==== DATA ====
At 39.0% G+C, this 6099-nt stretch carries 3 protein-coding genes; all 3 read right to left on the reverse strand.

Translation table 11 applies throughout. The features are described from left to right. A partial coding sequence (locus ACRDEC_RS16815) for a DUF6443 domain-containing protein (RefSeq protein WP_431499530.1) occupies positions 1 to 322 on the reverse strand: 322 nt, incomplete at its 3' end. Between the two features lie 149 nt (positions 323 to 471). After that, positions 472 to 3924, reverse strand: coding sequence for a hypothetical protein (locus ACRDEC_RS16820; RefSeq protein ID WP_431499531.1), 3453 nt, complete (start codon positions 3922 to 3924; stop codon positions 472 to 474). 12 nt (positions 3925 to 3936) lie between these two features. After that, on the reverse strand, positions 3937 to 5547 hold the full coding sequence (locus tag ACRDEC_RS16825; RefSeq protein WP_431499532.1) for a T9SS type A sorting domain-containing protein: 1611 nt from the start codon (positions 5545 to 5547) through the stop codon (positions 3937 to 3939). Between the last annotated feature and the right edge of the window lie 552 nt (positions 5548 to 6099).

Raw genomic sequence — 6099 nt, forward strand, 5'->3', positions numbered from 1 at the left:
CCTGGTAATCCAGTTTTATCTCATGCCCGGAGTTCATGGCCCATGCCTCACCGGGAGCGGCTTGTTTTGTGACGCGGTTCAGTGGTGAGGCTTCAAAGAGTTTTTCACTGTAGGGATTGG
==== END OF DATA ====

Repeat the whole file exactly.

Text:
At 39.0% G+C, this 6099-nt stretch carries 3 protein-coding genes; all 3 read right to left on the reverse strand.

Translation table 11 applies throughout. The features are described from left to right. A partial coding sequence (locus ACRDEC_RS16815) for a DUF6443 domain-containing protein (RefSeq protein WP_431499530.1) occupies positions 1 to 322 on the reverse strand: 322 nt, incomplete at its 3' end. Between the two features lie 149 nt (positions 323 to 471). After that, positions 472 to 3924, reverse strand: coding sequence for a hypothetical protein (locus ACRDEC_RS16820; RefSeq protein ID WP_431499531.1), 3453 nt, complete (start codon positions 3922 to 3924; stop codon positions 472 to 474). 12 nt (positions 3925 to 3936) lie between these two features. After that, on the reverse strand, positions 3937 to 5547 hold the full coding sequence (locus tag ACRDEC_RS16825; RefSeq protein WP_431499532.1) for a T9SS type A sorting domain-containing protein: 1611 nt from the start codon (positions 5545 to 5547) through the stop codon (positions 3937 to 3939). Between the last annotated feature and the right edge of the window lie 552 nt (positions 5548 to 6099).

Raw genomic sequence — 6099 nt, forward strand, 5'->3', positions numbered from 1 at the left:
CCTGGTAATCCAGTTTTATCTCATGCCCGGAGTTCATGGCCCATGCCTCACCGGGAGCGGCTTGTTTTGTGACGCGGTTCAGTGGTGAGGCTTCAAAGAGTTTTTCACTGTAGGGATTGG